- Saint Louis University was chartered, making it the first university west of the Mississippi
- St. Louis Cathedral consecrated
- Panic of 1837
- St. Louis Theatre opened
- The State of Missouri created the Bank of Missouri. It was considered the strongest bank west of the Appalachians, and was one of few banks not to fold during the Panic of 1837.
- The St. Louis Marshal's Office was created by city ordinance.
- Lutheran Church - Missouri Synod was founded
- The Police Department added 16 more officers to the night watch. Part of their duties included announcing "Twelve o'clock and all's well" at midnight.
- Census - Total Population:: 35,979; White: 30,505; Free Colored: 858; Slaves: 4,616; People employed in Agriculture: 3,996; Commerce: 1,011; Manufacturing: 3,034; entire area's assessed value: $8,682,000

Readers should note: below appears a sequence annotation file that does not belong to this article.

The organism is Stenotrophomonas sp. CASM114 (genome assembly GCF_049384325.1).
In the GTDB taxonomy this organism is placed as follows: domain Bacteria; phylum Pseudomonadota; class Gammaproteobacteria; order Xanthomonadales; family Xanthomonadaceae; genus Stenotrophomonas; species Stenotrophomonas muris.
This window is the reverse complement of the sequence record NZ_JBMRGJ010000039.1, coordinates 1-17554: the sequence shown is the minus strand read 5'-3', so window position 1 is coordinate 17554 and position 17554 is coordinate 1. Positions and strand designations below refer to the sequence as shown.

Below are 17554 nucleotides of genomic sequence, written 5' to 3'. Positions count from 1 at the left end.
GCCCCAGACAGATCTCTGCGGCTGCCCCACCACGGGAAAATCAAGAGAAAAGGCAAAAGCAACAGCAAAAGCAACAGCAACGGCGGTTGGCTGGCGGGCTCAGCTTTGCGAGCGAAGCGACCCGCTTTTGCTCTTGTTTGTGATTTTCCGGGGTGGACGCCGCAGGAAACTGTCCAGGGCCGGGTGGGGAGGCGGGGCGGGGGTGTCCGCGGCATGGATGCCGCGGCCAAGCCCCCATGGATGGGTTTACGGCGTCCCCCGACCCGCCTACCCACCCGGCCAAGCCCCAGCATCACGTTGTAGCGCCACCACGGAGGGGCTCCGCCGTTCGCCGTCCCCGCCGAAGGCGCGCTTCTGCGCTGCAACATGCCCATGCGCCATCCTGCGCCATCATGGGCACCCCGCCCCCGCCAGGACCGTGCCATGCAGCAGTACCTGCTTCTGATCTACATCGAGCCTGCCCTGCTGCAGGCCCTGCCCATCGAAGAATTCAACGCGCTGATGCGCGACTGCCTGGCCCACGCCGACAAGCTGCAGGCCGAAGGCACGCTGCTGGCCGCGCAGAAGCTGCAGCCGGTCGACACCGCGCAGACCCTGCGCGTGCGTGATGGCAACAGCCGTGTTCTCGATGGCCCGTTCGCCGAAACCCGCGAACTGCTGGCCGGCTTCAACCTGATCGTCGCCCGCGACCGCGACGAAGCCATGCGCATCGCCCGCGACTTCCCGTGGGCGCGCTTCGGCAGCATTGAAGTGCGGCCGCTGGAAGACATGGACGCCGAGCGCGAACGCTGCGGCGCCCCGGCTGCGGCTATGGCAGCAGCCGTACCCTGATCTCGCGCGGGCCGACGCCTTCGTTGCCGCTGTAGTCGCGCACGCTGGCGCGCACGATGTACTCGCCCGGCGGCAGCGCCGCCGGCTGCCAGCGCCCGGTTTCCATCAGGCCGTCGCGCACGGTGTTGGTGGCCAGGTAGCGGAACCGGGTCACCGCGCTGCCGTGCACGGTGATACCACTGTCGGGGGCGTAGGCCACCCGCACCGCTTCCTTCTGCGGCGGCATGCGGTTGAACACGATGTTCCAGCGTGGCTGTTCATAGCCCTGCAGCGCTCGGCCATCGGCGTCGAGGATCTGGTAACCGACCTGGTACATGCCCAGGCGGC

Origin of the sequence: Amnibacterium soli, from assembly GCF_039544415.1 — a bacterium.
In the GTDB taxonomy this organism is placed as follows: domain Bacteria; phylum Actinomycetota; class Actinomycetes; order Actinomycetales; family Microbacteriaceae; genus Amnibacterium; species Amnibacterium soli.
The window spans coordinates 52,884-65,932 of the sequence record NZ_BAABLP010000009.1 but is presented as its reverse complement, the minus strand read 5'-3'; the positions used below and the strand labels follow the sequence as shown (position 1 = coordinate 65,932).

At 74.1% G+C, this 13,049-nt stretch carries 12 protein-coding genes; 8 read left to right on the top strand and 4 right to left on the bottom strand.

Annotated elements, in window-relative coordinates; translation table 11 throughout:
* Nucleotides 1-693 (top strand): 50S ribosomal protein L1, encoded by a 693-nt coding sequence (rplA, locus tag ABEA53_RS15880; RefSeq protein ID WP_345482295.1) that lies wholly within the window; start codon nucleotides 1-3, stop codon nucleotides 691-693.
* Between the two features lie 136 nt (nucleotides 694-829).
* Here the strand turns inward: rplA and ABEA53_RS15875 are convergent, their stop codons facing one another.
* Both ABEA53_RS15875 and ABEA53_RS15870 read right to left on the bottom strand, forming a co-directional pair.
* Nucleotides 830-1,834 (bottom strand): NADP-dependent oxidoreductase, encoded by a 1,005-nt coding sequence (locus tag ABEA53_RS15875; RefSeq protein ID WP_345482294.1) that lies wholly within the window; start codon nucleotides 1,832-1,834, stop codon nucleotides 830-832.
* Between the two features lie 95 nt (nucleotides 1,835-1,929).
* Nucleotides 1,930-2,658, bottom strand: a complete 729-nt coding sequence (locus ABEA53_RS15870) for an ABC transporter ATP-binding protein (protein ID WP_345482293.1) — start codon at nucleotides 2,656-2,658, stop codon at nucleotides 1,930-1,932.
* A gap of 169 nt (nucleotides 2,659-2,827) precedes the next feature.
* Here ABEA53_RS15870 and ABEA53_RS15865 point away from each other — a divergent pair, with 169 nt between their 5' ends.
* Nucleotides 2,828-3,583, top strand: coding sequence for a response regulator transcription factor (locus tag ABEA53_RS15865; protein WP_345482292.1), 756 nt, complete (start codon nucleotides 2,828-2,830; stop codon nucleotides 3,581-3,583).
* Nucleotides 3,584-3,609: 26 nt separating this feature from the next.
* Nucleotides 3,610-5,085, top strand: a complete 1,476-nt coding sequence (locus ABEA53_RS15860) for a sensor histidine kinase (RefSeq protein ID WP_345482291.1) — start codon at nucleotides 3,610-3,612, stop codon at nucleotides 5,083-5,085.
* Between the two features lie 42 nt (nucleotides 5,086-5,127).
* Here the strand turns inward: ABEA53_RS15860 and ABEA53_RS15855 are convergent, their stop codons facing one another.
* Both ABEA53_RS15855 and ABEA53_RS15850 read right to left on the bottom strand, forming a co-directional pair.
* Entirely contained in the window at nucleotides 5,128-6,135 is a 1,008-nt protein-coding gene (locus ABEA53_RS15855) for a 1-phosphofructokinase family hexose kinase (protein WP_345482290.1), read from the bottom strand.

- St. Paul African Methodist Church was founded
- The dominant Whig Party split into pro-immigrant and anti-immigrant factions. Immigration riots were caused, and an indirect effect was the rise of the Democratic Party's power.
- The first "bus" system started. It served from Third and Market Streets to the north side ferry landing at Madison Street. It was begun by Erastus Wells and Calvin Case, and a ride cost 5 cents.
- Knights of Liberty founded
- The first public transportation was started. It was a horse-drawn bus line from Third and Market Streets to the North St. Louis ferry landing at Madison Street.
- Great Flood of 1844